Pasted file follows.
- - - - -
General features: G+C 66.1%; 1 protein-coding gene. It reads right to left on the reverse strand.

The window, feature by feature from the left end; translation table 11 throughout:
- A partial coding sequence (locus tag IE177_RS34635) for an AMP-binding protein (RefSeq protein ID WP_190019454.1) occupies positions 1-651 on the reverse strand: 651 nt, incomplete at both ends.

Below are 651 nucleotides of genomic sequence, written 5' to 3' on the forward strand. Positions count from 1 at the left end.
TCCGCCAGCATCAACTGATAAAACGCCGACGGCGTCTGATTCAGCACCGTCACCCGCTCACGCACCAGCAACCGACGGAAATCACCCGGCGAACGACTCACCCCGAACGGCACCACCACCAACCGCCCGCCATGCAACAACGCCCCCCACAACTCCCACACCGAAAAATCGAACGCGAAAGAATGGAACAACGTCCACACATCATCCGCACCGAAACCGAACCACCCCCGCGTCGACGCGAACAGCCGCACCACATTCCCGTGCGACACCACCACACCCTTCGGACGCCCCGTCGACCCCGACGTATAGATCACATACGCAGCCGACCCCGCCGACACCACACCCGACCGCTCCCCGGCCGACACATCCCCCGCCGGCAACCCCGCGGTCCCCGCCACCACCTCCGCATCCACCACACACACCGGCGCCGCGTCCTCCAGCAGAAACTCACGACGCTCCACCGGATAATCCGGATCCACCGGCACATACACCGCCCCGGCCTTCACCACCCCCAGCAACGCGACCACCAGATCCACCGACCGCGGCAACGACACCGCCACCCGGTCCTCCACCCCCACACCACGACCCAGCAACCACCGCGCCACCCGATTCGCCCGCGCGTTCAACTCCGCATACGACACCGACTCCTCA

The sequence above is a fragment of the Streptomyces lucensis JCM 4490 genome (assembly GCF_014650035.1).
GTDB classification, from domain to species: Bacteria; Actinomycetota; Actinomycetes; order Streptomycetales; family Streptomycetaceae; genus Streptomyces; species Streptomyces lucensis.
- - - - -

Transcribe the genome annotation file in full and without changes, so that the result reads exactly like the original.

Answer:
General features: G+C 66.1%; 1 protein-coding gene. It reads right to left on the reverse strand.

The window, feature by feature from the left end; translation table 11 throughout:
- A partial coding sequence (locus tag IE177_RS34635) for an AMP-binding protein (RefSeq protein ID WP_190019454.1) occupies positions 1-651 on the reverse strand: 651 nt, incomplete at both ends.

Below are 651 nucleotides of genomic sequence, written 5' to 3' on the forward strand. Positions count from 1 at the left end.
TCCGCCAGCATCAACTGATAAAACGCCGACGGCGTCTGATTCAGCACCGTCACCCGCTCACGCACCAGCAACCGACGGAAATCACCCGGCGAACGACTCACCCCGAACGGCACCACCACCAACCGCCCGCCATGCAACAACGCCCCCCACAACTCCCACACCGAAAAATCGAACGCGAAAGAATGGAACAACGTCCACACATCATCCGCACCGAAACCGAACCACCCCCGCGTCGACGCGAACAGCCGCACCACATTCCCGTGCGACACCACCACACCCTTCGGACGCCCCGTCGACCCCGACGTATAGATCACATACGCAGCCGACCCCGCCGACACCACACCCGACCGCTCCCCGGCCGACACATCCCCCGCCGGCAACCCCGCGGTCCCCGCCACCACCTCCGCATCCACCACACACACCGGCGCCGCGTCCTCCAGCAGAAACTCACGACGCTCCACCGGATAATCCGGATCCACCGGCACATACACCGCCCCGGCCTTCACCACCCCCAGCAACGCGACCACCAGATCCACCGACCGCGGCAACGACACCGCCACCCGGTCCTCCACCCCCACACCACGACCCAGCAACCACCGCGCCACCCGATTCGCCCGCGCGTTCAACTCCGCATACGACACCGACTCCTCA

The sequence above is a fragment of the Streptomyces lucensis JCM 4490 genome (assembly GCF_014650035.1).
GTDB classification, from domain to species: Bacteria; Actinomycetota; Actinomycetes; order Streptomycetales; family Streptomycetaceae; genus Streptomyces; species Streptomyces lucensis.